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To Rent or Buy in LA

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Good news for homeowners: the housing bubble won't burst anytime soon.

Bad news for homeowners: you won't see a penny of that equity you're building up, because no one will be able to afford to buy your house by the time you're ready to cash out for that quiet place in Idaho.

A report by the Building Industry Association (BIA/GLAV) and the Los Angeles County Economic Development Corporation (LAEDC) has blown the whistle on the dirty little secret of Southern California's skyrocketing housing market: it's pricing us right out of economic competitiveness with neighboring regions, increasing commuter traffic as residents head farther afield for a piece of the suburban dream, and creating a permanent renter class who will find themselves (and their ubiquitous room-mates) squeezing into ever more cramped apartments and homes.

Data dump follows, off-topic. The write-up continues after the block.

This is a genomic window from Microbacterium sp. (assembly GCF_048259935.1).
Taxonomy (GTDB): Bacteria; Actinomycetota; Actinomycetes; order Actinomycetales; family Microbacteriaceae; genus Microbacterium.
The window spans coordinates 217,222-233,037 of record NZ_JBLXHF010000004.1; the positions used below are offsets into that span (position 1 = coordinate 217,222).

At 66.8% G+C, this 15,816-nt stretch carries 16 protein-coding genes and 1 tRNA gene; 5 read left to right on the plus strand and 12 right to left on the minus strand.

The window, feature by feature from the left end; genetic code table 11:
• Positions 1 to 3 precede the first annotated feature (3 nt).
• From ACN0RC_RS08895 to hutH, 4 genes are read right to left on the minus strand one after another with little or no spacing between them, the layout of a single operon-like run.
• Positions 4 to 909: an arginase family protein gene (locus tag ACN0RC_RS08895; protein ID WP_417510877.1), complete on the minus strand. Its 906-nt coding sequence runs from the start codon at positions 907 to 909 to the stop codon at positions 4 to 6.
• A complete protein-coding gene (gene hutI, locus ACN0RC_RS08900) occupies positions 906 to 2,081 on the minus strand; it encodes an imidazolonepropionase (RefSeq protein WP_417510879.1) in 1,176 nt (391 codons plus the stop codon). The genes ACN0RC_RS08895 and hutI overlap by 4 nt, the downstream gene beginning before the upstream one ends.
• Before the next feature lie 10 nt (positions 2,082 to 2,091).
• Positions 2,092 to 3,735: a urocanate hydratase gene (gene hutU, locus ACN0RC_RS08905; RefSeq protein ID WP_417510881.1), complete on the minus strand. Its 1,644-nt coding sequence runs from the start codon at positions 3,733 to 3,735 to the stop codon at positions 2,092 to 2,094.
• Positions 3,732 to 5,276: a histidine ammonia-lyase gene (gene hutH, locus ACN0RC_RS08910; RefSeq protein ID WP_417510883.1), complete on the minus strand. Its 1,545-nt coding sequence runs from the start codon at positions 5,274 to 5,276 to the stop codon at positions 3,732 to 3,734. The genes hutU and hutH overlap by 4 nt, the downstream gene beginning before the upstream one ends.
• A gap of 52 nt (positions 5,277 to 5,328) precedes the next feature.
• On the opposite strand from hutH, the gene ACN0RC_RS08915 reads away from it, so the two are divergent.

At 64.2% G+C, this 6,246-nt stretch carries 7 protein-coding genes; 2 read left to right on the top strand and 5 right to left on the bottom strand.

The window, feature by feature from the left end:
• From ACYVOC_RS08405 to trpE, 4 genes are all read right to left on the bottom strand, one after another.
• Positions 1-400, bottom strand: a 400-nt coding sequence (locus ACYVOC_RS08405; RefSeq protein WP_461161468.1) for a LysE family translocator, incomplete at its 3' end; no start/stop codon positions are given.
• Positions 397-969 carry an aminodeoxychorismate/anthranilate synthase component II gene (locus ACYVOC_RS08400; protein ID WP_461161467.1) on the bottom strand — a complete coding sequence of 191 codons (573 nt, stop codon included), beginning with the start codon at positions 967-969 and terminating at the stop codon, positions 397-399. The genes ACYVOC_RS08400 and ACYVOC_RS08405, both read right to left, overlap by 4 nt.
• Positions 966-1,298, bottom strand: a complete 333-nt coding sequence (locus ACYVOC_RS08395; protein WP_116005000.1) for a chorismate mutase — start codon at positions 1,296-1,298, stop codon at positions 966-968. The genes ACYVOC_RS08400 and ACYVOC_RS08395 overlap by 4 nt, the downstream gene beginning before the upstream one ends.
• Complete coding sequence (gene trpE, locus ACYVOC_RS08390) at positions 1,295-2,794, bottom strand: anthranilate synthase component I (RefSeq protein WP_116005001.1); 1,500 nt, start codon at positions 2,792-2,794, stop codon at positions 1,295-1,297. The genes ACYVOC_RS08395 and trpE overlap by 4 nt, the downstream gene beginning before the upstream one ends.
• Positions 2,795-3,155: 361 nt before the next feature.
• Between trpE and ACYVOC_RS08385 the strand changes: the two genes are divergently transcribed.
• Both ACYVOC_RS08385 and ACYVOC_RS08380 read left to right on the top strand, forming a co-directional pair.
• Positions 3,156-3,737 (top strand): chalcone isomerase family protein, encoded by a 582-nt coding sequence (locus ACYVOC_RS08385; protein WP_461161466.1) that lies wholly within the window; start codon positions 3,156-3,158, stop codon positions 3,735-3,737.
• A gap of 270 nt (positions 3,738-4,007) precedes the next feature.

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The cause of this mess is no secret. LA is big (see pic), and getting bigger, with officials expecting 6 million new Angelenos to join our ever-swelling ranks by 2020. That means more traffic, longer lines at Whole Foods, and even higher housing prices.

Of course, if the Big One sends us tumbling into the Pacific, or Gray Davis returns to state-wide office, people will probably stay away. Otherwise, "California, here they come," by the SUV-full. We'd advocate pulling up the welcome mat and locking the door against the advancing hordes of carpet-baggers, but that strikes us as somewhat hypocritical.

Let's face it, we're not natives, either. Are you?

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